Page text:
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That Complicated German Language

#ObamaBerlin President Obama speaking at the Brandenburg Gate reminds me of my deep love of Germany and the German language. I’m excited to go back to Berlin–where I lived 1988-90– in about a week. Recently I had the great delight to read again at Malvern Books, the terrific local bookstore in Austin, TX, in a German-themed evening.

Here’s a video of me reading from various books.

Malvern Books really curates their offerings so that every book feels handcrafted — chosen for a discerning crowd. The store asked me out of the blue to help Rebecca Schuman launch her new memoir, Schadenfreude, about her experiences in Germany and with the German language. I immediately said yes. I have been laying the groundwork for writing my own memoir about my experiences teaching in East Germany in the 1980s, so this seemed serendipitous.

At Malvern Books, April 14, 2017. Some of my books alongside Rebecca’s.

As the warm-up act to Rebecca’s funny and engaging reading, I decided to set the stage on women and Germany. Starting with legendary Germanic women, I read two passages from my novel about Grendel’s Mother.  Then I turned to historic German women and read from my book, A Medieval Woman’s Companion: Women’s Lives in the European Middle Ages, recently translated into German. I shared highlights from the lives of the first known woman dramatist, Hrotsvit von Gandersheim, and that of the medieval superstar, Hildegard von Bingen.

At Malvern Books, April 14, 2017

Rapidly moving through history, I shared two more books. The last, to prepare for Rebecca’s material set in the mid 1990s, came from a piece in my book on The Literature of Waste. Here I reflect on how my experiences in the former GDR make it impossible for me to choose in superstores with too much choice. I still cannot go into Costco.

I also shared scenes from Home Front Girl, focusing on just a few of the many moments where my mother Joan ponders Germany and the German language. These feature some of my favorite bits in her diary. Here are a couple of them, ranging from the lyrical to the sarcastic.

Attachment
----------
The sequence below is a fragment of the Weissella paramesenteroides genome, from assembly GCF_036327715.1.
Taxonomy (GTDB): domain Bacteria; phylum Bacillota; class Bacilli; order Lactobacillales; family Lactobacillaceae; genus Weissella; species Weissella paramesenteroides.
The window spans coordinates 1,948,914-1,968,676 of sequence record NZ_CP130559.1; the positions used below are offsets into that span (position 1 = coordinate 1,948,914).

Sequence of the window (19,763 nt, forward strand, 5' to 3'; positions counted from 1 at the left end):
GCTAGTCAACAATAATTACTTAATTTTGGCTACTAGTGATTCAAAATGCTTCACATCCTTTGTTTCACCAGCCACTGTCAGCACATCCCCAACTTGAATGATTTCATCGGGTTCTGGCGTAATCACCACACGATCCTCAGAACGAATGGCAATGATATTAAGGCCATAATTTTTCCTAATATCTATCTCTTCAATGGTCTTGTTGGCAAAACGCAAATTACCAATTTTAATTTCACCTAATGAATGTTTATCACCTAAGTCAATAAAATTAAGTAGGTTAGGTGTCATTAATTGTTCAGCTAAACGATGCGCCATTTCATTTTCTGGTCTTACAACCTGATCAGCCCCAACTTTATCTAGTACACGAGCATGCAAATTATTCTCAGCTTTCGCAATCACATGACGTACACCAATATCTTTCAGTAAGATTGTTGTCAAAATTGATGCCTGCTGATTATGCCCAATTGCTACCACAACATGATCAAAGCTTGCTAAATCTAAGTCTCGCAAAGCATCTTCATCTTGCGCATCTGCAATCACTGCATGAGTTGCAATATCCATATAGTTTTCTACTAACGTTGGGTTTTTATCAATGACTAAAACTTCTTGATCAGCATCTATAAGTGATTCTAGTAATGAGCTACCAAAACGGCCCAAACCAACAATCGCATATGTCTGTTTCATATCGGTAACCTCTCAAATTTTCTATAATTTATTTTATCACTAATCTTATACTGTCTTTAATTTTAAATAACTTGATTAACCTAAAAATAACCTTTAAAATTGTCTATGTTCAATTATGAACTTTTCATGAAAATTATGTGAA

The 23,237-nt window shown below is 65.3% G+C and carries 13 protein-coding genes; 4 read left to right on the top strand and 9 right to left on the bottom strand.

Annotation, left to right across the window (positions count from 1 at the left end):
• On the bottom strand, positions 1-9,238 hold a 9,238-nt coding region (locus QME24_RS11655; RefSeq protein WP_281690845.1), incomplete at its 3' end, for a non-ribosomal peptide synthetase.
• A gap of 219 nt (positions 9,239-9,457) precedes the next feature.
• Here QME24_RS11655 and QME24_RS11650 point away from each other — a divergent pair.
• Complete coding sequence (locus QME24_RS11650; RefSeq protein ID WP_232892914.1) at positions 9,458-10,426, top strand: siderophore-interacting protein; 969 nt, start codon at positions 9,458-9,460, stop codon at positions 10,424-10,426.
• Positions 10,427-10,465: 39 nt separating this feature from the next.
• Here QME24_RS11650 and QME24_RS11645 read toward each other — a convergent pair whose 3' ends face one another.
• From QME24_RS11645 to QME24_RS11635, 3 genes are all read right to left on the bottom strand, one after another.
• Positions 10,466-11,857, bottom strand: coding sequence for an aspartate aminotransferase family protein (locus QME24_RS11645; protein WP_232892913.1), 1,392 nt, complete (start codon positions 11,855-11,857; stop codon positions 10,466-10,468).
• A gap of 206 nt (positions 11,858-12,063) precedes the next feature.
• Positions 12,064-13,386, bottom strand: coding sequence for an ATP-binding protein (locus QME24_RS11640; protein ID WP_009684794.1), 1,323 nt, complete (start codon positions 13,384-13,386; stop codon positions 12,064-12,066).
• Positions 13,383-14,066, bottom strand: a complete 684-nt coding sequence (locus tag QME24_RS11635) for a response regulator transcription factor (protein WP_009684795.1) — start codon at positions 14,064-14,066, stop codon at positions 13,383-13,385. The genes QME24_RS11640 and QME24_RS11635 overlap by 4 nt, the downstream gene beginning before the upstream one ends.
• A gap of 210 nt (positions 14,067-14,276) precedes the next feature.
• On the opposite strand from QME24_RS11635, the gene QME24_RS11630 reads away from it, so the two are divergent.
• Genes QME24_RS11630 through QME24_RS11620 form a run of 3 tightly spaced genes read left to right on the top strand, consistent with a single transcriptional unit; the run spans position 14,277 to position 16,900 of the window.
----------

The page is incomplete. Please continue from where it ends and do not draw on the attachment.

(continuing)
Monday, September 19, 1938
. . . Well, world news goeth on too . . . see this—“Allies (Britain and France) give in to Germany—leave Czechoslovakia flat!” Czechoslovakia says she’ll fight and Germany says it will be a “real” War. I wonder what Hitler said to Chamberlain that made Britain side step so neatly. [Joan pasted into her diary this newspaper clipping depicting Chamberlain and Hitler at the famous appeasement talks about Czechoslovakia.

Age 17 at the University of Chicago German class Christmas Party; [Written between Wednesday, December 11, and Friday, December 14, 1940]

. . . Went to German Christmas party last night—Santa Claus, a pretty tree, . . . marzipan that I like, etc. Betty came too. . . . They sang German Christmas carols, “O Tannenbaum.” . . . We joked about it sounding like a Bund[1] meeting and Betty wanted to get up and shout, “We’re all Americans!” But we mustn’t even pretend to have that kind of patriotism. God, keep us wise and cool. . . .

Then they sang—a male quartet—old songs in the faintly meaningful language (I can understand about one quarter) . . . and I leaned back dreamily. . . . I like to hear their strong male voices—deep and proud—singing the good songs. Schubert—“Silent Night” . . . the tree brings out the Nordic, the Scandinavian, in me and I think of my ancestors. Betty whispers, “What an ugly language it is!” The world’s spinning outside, the moon is gleaming on the white snow. . . .  In here we are separate . . . warm—out of the world. Someone opens a window and a chilly blast sweeps in. . . .

Herr Jolles sees me and nods, smiling. . . . He makes an announcement and it is only afterwards I learn he has said the punch is spilled. My German is none too good. But the almond paste cookies are. I eat a great many.

[1] An American Nazi organization.

Christmas Day, 1939. Chicago downtown, a year before Joan’s entry cited here.

On Christmas Day, 1940, two weeks later, she writes,

I passed suddenly the Cunard[1] window. . . . An exhibit for the BWR[2]—pictures of little children in Britain—homes bombed—helmets that could be knitted for the RAF—a noble purpose—but it’s making war in our hearts. . . . The little German children are bombed and hungry too. . . . And all the sudden, in an emotional intensity, I thought, “This may be the last Christmas we shall have” . . . I should be wise and know the world will never end. . . . An unofficial truce played over Christmas in Europe today—Hitler said, “German fliers will not fly on Christmas if British flyers will not.” And they did not. . . . And so a white, bloodless Christmas there and the sky is weeping here. . . .

[1] A British shipping company.

[2] British War Relief.

Though her humor remains undaunted, Joan’s relationship to the German was vexed. At age 18, February 12, 1941, she writes,

Flunked my German test—F. . . . That’s bad, you know. Hitler would be disappointed. He’d better put off the invasion for a while. . . .

And here is Rebecca Schuman reading at Malvern Books. What a fun evening!

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